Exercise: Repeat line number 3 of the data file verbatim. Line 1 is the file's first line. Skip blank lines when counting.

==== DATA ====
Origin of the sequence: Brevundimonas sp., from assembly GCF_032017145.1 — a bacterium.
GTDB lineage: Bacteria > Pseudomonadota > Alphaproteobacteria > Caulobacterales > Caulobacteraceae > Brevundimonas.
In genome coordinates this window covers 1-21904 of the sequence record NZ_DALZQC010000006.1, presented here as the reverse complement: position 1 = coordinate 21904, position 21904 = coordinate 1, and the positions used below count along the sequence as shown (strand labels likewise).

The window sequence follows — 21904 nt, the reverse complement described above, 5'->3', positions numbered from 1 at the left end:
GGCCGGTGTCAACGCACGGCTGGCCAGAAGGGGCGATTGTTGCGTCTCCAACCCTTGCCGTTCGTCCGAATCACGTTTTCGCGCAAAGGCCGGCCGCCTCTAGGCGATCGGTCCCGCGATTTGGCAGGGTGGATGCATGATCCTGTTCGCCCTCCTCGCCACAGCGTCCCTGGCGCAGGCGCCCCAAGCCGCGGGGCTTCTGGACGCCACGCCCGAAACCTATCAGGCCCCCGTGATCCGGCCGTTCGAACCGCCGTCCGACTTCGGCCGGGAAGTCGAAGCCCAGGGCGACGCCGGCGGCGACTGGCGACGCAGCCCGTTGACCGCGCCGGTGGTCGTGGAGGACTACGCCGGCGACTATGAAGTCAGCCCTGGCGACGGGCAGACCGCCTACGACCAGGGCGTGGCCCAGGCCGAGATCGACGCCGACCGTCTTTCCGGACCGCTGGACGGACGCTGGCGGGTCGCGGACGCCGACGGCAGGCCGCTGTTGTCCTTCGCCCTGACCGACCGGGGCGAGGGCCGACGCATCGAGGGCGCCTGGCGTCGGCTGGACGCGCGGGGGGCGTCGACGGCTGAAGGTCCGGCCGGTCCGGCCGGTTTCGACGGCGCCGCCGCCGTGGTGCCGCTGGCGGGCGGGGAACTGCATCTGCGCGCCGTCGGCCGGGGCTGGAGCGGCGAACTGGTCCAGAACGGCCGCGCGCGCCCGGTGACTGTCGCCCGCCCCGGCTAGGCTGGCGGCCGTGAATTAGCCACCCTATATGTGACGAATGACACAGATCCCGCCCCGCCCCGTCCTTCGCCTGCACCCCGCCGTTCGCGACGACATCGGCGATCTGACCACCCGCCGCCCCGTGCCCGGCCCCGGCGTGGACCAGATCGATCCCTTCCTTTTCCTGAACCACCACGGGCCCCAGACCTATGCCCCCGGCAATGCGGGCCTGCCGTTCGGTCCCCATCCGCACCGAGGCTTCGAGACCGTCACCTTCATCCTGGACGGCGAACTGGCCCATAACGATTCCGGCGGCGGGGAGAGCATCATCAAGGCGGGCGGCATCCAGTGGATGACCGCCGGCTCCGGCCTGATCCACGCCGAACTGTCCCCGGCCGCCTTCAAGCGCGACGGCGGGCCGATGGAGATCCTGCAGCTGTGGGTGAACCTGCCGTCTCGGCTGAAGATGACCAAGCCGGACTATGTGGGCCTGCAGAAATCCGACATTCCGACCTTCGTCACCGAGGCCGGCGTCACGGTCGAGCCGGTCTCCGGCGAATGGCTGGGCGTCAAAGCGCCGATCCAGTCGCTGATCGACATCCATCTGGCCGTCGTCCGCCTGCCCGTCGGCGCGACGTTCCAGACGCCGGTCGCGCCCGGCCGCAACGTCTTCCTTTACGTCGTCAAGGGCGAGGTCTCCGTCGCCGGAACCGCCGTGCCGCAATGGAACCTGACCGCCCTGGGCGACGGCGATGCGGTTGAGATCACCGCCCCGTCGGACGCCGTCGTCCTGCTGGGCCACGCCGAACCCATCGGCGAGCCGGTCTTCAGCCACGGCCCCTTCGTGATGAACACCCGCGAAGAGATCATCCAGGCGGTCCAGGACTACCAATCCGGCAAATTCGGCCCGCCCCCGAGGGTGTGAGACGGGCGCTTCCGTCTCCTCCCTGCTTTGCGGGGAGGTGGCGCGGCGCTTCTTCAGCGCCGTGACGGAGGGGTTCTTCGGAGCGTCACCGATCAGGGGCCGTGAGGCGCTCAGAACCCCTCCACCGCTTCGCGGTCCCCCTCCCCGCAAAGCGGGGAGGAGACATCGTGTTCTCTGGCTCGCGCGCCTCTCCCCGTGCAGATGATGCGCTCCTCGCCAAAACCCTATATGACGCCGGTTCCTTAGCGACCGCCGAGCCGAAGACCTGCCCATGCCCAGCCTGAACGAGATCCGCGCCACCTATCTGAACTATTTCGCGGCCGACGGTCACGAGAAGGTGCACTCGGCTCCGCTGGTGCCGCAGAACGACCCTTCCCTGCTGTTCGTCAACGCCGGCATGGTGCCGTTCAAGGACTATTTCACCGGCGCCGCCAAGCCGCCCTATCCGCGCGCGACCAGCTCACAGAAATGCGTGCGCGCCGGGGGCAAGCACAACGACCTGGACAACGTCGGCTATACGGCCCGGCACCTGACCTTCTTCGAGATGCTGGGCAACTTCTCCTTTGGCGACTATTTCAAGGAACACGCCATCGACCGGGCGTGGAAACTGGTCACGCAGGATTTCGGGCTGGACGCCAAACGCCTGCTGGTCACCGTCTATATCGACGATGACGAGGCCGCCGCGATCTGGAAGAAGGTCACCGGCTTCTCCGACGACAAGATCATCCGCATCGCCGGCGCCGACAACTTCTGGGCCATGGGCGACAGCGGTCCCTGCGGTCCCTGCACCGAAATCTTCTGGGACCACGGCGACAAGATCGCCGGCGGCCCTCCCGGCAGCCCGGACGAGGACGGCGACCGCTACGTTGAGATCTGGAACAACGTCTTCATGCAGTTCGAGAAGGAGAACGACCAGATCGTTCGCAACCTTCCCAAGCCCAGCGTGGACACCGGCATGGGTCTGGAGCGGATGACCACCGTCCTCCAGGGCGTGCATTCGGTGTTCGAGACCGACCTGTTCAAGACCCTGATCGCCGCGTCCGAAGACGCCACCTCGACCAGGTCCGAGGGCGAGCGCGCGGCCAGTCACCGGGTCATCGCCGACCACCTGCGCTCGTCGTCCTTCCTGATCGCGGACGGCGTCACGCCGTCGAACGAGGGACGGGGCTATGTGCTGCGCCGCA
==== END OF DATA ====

In genome coordinates this window covers 1-21904 of the sequence record NZ_DALZQC010000006.1, presented here as the reverse complement: position 1 = coordinate 21904, position 21904 = coordinate 1, and the positions used below count along the sequence as shown (strand labels likewise).